How much time do you think you spent out there digging and clearing land?
I was keeping track of it for a while. I put 800 hours on the Bobcat in three and a half months, and that was when we had just finished digging, so it’s even more than that now. I can drive a Bobcat better than anybody else; I might as well become a professional Bobcat driver when I retire from wakeboarding. I was obsessed with getting it done. I would be out there working eight to 10 hours a day, seven days a week. I was barely wakeboarding. I might ride once a week to make sure I was still keeping all of my tricks, and then I would go right back to the property. I put up an Instagram post the other day, and that was the six-month anniversary of the project, from starting to clear the land to be able to ride down and back on the main lake. It’s still not completed—we need to put the rails in—but that’s a pretty big feat.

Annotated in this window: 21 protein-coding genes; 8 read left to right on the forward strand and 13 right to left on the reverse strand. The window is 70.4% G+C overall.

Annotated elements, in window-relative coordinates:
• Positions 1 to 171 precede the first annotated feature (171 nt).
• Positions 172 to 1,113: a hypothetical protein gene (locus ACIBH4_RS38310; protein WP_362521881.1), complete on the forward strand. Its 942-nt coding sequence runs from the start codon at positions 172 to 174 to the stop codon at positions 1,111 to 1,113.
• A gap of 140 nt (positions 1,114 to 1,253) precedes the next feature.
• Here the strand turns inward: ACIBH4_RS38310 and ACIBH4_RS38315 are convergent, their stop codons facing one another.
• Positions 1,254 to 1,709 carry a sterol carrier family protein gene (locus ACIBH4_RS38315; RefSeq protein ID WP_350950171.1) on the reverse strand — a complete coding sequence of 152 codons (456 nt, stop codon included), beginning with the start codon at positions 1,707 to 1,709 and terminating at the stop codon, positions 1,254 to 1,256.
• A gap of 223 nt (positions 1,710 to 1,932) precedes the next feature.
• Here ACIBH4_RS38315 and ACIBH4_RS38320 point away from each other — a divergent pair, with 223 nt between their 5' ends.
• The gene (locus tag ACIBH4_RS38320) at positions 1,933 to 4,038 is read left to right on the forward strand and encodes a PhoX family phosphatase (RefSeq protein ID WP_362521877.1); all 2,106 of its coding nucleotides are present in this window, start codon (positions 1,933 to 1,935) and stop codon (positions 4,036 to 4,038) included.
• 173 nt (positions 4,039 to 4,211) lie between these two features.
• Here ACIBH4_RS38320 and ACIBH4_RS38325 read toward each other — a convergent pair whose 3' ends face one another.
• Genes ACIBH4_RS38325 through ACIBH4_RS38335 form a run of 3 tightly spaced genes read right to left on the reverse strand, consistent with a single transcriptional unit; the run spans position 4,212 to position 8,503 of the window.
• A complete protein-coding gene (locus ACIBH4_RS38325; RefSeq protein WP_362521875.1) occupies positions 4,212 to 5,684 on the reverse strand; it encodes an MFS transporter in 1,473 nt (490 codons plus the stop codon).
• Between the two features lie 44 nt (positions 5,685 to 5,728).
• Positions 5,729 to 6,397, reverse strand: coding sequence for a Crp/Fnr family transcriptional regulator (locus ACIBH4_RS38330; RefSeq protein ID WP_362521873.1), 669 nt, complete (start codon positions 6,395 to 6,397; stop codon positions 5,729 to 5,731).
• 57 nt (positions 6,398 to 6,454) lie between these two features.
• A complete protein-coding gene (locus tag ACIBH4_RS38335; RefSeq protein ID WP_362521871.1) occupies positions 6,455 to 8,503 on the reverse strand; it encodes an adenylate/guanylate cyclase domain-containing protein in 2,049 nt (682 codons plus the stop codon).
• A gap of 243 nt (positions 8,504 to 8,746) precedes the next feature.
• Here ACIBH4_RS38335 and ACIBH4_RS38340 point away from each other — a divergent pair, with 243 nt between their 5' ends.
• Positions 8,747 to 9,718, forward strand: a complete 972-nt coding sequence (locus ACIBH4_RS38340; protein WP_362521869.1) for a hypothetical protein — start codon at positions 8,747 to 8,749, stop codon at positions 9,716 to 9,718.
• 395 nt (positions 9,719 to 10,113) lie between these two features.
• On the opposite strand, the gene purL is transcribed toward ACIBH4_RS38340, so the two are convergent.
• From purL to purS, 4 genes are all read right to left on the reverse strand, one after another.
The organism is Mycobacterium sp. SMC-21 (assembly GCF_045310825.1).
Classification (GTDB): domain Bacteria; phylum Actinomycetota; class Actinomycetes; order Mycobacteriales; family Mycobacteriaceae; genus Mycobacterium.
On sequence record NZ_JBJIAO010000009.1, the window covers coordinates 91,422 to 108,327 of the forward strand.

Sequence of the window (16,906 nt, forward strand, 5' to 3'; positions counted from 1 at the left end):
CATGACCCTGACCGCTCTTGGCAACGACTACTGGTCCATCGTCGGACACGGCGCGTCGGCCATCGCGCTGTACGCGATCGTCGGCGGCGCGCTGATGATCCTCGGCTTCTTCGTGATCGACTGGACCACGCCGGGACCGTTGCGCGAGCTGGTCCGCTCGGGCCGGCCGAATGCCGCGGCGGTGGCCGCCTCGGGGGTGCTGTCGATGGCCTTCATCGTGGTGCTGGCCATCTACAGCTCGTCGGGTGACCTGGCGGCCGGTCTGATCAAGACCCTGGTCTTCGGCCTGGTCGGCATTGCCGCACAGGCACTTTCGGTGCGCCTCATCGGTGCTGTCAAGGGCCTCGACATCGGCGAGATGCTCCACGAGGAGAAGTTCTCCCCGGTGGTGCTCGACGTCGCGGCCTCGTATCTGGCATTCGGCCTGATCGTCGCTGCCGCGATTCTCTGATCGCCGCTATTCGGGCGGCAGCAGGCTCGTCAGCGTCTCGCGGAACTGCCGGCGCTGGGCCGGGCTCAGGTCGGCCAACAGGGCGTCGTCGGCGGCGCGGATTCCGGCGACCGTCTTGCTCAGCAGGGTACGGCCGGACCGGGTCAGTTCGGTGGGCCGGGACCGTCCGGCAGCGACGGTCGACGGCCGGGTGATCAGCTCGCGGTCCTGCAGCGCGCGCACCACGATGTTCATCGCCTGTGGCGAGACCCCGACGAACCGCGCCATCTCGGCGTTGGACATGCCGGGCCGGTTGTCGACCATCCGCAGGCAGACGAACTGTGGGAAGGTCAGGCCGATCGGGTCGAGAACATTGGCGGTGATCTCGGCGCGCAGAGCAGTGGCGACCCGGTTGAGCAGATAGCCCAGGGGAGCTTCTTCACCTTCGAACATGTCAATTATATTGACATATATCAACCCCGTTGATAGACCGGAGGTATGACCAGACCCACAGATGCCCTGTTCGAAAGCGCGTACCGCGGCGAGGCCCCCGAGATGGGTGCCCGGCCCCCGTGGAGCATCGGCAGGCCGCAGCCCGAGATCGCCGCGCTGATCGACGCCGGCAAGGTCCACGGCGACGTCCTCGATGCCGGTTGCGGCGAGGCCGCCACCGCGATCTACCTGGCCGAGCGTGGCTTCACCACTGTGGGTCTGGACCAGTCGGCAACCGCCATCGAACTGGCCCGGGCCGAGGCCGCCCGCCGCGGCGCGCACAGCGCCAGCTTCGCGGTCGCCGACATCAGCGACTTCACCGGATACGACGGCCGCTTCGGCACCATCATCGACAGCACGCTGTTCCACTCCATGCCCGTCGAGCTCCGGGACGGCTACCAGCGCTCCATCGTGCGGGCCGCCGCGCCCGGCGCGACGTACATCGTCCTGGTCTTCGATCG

Talk about how the final bi-level lake design came into place.
When we dug the main lake, we moved approximately 100,000 cubic yards of dirt. We figured we moved about 40,000 cubic yards of dirt to build up the upper pool. It’s a huge upper pool; it measures 150 feet long by 80 feet wide, and 12 feet above the lower lake. From what I’ve seen, it’s the biggest upper pool out there in terms of bi-level set-ups. The gap down to the lower lake is 50 feet in length. The lower lake measures 500 feet long by 80 feet wide, and has a depth of 6 feet It’s a big set-up, and I’m close to maxing out the capabilities of what the System 2.0 can handle.

“I designed the lake to not only be a riding dream, but also a building dream for me. A typical park set-up usually has rails that stay in place for a long time, maybe forever, but this place will always be changing and evolving.”